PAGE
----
My brother is in the Army National Guard and I hope no President ever uses him for a prop for their photo-ops.
(from Crooks and Liars)
By: Nicole Belle @ 9:15 AM – PDT
I have all sorts of snarky things to say about this, mostly on the plane that all soldiers have ever been to Bush are props, but I think these pictures say it better:
Chicago Tribune (thanks to all the C&Lers who sent this link)
A trio of retired generals concerned that President Bush might use his scheduled appearance this afternoon at the Walter Reed Army Medical Center to try and score political points against Democrats, urged the president, via a teleconference with reporters, to focus strictly on the problems with military medical care.
The generals were spurred into action by news reports that suggested the president might use the event to take on Democrats as both sides clash over the Iraq and Afghanistan spending bills just passed by the Senate and House which include timelines Bush fiercely opposes for withdrawing U.S. troops from Iraq.
Some of the pointiest of comments came from retired Army Major Gen. Paul Eaton [..]:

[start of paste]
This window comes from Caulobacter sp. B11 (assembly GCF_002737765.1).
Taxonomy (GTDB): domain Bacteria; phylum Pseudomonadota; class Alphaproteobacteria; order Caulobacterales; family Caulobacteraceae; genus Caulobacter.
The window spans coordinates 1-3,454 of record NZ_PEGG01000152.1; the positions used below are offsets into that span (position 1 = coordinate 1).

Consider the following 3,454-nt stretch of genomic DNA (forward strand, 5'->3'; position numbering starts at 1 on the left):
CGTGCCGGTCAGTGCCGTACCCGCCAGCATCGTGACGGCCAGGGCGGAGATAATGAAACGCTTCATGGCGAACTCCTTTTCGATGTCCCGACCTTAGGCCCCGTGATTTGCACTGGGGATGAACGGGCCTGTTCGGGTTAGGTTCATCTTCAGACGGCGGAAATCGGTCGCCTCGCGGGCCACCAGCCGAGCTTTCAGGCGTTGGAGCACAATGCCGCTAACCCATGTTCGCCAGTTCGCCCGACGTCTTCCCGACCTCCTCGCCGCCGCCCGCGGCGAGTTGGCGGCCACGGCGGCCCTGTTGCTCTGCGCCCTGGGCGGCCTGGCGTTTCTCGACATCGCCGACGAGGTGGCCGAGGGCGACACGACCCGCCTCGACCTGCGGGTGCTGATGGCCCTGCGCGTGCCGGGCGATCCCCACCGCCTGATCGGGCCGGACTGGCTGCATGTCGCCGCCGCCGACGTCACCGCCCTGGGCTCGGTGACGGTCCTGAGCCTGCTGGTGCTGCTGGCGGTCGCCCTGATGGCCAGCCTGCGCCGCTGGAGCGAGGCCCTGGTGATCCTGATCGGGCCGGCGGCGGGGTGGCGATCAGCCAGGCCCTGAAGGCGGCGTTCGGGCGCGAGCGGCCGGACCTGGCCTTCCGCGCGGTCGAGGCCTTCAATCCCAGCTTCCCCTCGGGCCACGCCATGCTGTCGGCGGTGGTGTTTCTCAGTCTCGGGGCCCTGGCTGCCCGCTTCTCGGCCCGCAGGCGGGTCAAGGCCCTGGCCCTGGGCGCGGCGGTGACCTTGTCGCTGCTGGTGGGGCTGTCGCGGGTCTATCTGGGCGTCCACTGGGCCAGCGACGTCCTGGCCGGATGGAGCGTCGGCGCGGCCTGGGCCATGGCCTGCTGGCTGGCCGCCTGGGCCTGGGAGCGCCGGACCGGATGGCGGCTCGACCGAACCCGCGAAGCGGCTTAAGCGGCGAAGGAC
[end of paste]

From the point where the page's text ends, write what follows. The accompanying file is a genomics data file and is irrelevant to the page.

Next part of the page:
I’m equally happy, Gen. Garde is on target, that the president is going to visit our wounded soldiers. I’m convinced that he would honor them more if he would refrain from using soldiers as props in political theater.
We have a commander-in-chief who does very well when he is unscripted, unrehearsed and engaging with soldiers. But too often those who handle his performances try to turn the American fighting man and woman into a political prop for the scenery.
So I would be very happy to see him do the Water Reed visit more like the commander and secondarily as an inspector general instead of as a politician. The inspector general in the U.S. army is the fellow charged with ferreting out problems such as Walter Reed and delivering the nature of the problem to the commander. So it is best that the commander in chief pursue this visit to Walter Reed as commander in fact of the American fighting man and the American fighting woman.
All I can say to Gen. Eaton: Well done, sir.